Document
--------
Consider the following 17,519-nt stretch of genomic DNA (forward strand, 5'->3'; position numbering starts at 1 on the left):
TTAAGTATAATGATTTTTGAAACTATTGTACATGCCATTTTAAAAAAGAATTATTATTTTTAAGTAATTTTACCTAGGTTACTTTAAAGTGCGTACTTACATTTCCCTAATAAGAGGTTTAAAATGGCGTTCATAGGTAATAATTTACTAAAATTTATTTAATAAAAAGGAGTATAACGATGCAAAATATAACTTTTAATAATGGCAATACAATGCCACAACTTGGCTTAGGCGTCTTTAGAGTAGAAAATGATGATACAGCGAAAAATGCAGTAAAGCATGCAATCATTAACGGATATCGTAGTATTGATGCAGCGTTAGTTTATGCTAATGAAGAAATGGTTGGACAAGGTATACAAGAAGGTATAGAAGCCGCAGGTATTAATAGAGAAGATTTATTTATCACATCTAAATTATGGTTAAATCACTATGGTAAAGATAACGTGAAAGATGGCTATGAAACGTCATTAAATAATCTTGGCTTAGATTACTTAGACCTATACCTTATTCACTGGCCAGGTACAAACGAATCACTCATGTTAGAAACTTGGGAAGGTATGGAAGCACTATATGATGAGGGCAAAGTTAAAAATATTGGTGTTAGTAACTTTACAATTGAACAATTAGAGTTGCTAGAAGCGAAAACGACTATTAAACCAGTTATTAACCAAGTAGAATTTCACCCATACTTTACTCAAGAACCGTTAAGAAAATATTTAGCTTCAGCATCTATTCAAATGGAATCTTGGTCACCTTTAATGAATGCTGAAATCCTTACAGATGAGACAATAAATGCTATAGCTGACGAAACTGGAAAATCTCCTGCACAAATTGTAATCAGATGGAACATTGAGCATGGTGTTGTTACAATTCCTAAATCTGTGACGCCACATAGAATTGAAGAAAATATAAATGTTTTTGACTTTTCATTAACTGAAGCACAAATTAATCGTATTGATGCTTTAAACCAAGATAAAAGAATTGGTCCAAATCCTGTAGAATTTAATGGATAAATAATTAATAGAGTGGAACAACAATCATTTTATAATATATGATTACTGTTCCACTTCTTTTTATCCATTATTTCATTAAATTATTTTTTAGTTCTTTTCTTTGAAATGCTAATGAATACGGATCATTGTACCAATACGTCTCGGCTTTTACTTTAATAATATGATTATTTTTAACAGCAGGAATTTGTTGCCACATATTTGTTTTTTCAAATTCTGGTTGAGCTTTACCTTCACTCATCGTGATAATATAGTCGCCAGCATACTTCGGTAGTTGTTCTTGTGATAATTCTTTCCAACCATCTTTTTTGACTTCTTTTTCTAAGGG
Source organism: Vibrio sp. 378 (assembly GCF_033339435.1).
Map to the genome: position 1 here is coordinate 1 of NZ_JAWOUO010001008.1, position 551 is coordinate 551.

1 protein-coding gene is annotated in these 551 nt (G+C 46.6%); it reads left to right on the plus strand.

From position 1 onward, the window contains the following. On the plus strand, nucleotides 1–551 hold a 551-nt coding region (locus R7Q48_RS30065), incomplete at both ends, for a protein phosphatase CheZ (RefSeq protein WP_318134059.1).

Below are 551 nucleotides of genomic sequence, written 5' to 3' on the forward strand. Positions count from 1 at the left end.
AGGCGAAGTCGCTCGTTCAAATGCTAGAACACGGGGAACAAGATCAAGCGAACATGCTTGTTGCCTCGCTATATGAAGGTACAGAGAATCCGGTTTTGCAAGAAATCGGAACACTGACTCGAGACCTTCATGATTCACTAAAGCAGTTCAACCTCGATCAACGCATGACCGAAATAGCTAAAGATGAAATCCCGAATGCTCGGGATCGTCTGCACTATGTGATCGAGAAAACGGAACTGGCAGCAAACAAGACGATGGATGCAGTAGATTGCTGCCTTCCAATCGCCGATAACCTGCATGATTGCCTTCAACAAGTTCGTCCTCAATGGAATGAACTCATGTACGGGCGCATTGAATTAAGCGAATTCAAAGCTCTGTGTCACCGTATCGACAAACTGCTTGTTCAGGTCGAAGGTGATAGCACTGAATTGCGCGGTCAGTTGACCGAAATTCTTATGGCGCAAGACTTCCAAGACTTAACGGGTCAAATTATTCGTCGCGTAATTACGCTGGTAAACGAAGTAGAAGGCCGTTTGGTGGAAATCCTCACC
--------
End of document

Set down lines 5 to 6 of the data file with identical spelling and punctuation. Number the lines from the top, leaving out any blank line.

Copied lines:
1 protein-coding gene is annotated in these 551 nt (G+C 46.6%); it reads left to right on the plus strand.

From position 1 onward, the window contains the following. On the plus strand, nucleotides 1–551 hold a 551-nt coding region (locus R7Q48_RS30065), incomplete at both ends, for a protein phosphatase CheZ (RefSeq protein WP_318134059.1).